For most people in relationships, a commitment means no playing around, ever. That doesn't mean there aren't plenty of love rats out there.
About one in five adults in monogamous relationships, or 22 percent, have cheated on their current partner. The rate is even higher among married men. And nearly half of people admit to being unfaithful at some point in their lives, according to the results of the MSNBC.com/iVillage Lust, Love & Loyalty survey.
More than 70,000 adults completed the online reader survey in February, answering about 30 questions that revealed their intimate feelings about adultery and what makes them stray or stay faithful.
About three-quarters of the survey takers say they've made a monogamous commitment, with a majority either married or remarried. But a significant portion found it easier to make that promise than keep it.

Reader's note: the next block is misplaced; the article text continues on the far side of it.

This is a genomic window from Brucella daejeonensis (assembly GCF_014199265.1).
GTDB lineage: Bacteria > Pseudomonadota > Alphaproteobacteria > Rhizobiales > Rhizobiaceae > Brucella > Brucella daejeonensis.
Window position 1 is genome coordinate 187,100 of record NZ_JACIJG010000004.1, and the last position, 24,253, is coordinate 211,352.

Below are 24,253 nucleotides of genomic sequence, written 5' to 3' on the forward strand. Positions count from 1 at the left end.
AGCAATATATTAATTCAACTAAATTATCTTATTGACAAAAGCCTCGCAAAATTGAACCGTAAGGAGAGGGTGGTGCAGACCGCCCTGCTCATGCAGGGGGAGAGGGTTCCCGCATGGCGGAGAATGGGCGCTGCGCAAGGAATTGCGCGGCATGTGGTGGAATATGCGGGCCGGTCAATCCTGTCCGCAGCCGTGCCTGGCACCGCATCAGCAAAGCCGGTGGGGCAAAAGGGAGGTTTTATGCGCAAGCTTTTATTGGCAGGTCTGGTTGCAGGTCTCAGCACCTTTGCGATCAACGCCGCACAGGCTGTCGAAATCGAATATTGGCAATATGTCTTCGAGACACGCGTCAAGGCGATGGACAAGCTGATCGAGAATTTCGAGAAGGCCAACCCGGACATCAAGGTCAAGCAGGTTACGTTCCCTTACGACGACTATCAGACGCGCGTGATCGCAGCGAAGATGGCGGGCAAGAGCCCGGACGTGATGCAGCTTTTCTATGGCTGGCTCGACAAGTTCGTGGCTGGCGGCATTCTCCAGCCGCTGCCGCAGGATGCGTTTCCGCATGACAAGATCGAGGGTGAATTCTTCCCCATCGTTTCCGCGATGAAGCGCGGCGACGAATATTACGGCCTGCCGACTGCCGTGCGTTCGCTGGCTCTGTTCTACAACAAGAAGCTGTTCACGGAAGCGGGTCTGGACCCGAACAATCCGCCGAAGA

Spending years together, exchanging wedding rings, even having children doesn’t inoculate a couple against cheating. In fact, married folks with kids — including women with very young children — are nearly as likely to commit adultery as childless couples.
The bright side is, while many of us are tempted by the fruit of another, it seems we fear cheating more than we need.
We're bombarded with images of infidelity in popular culture and the news, so it's no surprise we think it's a world of callous cads and desperate housewives.
Survey takers guessed that twice as many people are having extramarital affairs as really are, estimating that 44 percent of married men and 36 percent of married women are unfaithful. The reality is it's not as rampant as we think, with 28 percent of married men and 18 percent of married women admitting to having a sexual liaison, the survey found.
"We think everybody is out there doing it," says Janet Lever, a sociologist at California State University, Los Angeles, and the study's lead researcher. "Well, they're not."